You get better at sensing the important messages in the clutter with enough practice. For example, given a clear view ahead, you can recognize the yellow dot of a village sign and get from 110 km/h to speeds no longer interesting to a radar camera without touching the brakes.
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Old 07-11-2004, 01:57 AM
andy_thomas andy_thomas is offline
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Quote:
Originally Posted by Stuka
Uh, the Autobahn death rate is HALF of that of the U.S. Interstate, at almost double the average car speed.

I say that is an acceptable death rate for a very efficient transportation system.
Good for you. The German freeway/motorway fatality rate is nearly three times that of the UK's. I wasn't necessarily comparing Germany to the US...
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  #22  
Old 07-11-2004, 02:45 AM
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Dirtboy Dirtboy is offline
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Quote:
Originally Posted by drbmw
... The Autobahn is smooth as glass in a majority of stretches. Even the country roads are in better shape than what we have got here in the USA.

uhh, try autobahn A8 toward Munich. That is worse than most of the highways in the states... I was on it last night and thought I was gonna break my neck with all the bumps....
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Old 07-11-2004, 04:52 AM
Alex Baumann Alex Baumann is offline
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Quote:
Originally Posted by johnf
Except that not everyone driving the Autobahnen have this understanding. Until they do, such manuevers will remain dangerous no matter how good a driver may be. If you can convincingly argue they can be safe there is a former Mercedes test driver who would probably hire you for a large sum to get him out of prison.
I can't dispute the fact that there is a risk.

As for the Mercedes test driver, by looking at your profile, I am sure that you have read the details of the accident he was involved. The woman and her child, who was killed in the accident, was driving on the left lane in an Autobahn section with 3 lanes. The question remains ; what was she doing on the left lane ?
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  #24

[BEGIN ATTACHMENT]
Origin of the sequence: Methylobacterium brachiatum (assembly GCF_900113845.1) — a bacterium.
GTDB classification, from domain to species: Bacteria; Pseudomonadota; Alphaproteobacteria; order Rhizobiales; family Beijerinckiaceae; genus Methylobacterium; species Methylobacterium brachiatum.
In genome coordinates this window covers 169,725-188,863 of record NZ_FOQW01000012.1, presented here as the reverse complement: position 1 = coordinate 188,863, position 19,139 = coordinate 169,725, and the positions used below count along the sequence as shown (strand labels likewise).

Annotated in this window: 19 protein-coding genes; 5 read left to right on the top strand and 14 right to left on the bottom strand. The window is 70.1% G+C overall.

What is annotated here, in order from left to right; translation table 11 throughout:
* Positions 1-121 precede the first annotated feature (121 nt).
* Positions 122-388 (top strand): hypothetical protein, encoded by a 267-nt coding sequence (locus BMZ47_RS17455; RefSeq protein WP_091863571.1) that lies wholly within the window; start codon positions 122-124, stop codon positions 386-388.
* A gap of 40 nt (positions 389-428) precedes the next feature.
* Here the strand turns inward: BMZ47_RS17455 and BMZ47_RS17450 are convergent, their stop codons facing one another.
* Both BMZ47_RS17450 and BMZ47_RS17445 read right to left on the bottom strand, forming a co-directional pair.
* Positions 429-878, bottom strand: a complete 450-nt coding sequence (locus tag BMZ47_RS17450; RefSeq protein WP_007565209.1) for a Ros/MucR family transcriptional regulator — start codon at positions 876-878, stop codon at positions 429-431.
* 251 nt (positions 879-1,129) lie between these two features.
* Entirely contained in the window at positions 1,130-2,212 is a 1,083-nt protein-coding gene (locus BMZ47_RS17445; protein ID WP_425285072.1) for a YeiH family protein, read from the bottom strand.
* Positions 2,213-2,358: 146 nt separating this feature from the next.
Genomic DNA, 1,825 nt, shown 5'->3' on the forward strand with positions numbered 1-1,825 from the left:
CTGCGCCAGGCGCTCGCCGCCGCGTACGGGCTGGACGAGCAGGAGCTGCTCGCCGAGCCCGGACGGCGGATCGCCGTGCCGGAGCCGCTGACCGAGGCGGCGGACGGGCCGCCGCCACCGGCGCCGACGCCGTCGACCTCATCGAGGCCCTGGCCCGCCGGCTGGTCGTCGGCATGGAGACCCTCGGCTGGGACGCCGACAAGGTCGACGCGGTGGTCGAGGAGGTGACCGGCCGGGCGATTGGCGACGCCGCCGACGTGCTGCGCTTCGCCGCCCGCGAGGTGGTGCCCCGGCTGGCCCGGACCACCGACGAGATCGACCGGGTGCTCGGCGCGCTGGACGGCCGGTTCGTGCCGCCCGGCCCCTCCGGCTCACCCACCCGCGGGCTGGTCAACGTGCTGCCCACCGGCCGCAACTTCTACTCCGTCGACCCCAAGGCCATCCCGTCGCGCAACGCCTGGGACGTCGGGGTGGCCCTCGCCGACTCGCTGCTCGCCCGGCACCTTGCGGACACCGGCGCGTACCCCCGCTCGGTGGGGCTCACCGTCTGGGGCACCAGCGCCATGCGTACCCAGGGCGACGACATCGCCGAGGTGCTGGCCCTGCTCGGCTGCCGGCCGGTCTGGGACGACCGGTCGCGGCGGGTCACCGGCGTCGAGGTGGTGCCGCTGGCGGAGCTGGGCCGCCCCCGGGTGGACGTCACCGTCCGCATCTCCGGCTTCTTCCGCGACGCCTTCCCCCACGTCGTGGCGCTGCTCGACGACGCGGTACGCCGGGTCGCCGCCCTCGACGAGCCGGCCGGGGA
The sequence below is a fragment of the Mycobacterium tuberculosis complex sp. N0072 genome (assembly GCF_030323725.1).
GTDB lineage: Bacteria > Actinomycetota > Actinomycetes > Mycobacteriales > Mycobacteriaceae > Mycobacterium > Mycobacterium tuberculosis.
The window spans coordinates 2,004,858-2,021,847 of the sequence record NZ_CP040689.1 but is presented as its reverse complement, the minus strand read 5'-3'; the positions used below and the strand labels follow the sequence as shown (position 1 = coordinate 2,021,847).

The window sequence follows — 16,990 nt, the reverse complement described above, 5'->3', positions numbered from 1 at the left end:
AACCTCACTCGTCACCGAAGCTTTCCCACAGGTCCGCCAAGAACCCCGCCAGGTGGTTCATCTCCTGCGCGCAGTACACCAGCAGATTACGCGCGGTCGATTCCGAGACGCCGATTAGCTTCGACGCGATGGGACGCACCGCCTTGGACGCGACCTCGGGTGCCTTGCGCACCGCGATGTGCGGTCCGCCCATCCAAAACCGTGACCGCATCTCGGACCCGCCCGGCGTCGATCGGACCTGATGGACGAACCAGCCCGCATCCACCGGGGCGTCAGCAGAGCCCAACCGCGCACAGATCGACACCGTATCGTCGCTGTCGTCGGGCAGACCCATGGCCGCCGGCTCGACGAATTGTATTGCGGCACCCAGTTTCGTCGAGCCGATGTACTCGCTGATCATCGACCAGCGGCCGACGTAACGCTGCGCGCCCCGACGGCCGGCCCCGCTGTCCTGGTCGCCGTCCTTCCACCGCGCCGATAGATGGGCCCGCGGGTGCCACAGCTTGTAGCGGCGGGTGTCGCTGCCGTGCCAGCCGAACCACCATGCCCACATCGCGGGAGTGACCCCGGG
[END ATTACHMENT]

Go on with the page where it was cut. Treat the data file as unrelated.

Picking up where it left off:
Old 07-11-2004, 06:41 AM
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johnf johnf is offline
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Quote:
Originally Posted by Alex Baumann
I am sure that you have read the details of the accident he was involved. The woman and her child, who was killed in the accident, was driving on the left lane in an Autobahn section with 3 lanes. The question remains ; what was she doing on the left lane ?
Well, that is the problem. There is a small fraction of people driving the Autobahn who don't, can't, or are unwilling to understand it, and that when stressed, react in a way that doesn't help anyone including themselves. Yes, some of those people could (or should) take the bus or train, but others can't because they live where the network is not good enough. So, tell them to stay on the Landstrasse? I am sure you have seen what happens there: I doubt that would make things any safer.

As long as you have people who are not prepared for high closing speed manuevers, those manuevers are going to be dangerous. It seems to me, that if those who enjoy speed don't recognize and accomodate that fact, eventually the system will. The German Autobahnen will get a general speed limit, like in the U.S., and that would be sad. (I mention the U.S. because there once were no superhighway speed limits in some states, other than, as in Germany, what was "reasonable and proper".)

Last edited by johnf; 07-11-2004 at 06:49 AM.
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  #25  
Old 07-12-2004, 07:26 PM
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drbmw drbmw is offline
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Autobahn accidents in Germany are inevitable in a road system where 100 mph is often the cruising speed. The Germans have taken some steps to make this experience as safe as possible. First, no handheld cellphones can be used while driving. It is illegal. I'm not sure about handsfree cellphones. Second, semi-trucks are not allowed to drive in the left lane. They can pass, but must immediately move over. What a couple of simple yet practical concepts. These would sure work well in the US. Truckers think they own the roads. Careless cellphone drivers are often totally unaware of dangerous and stupid things they do while driving.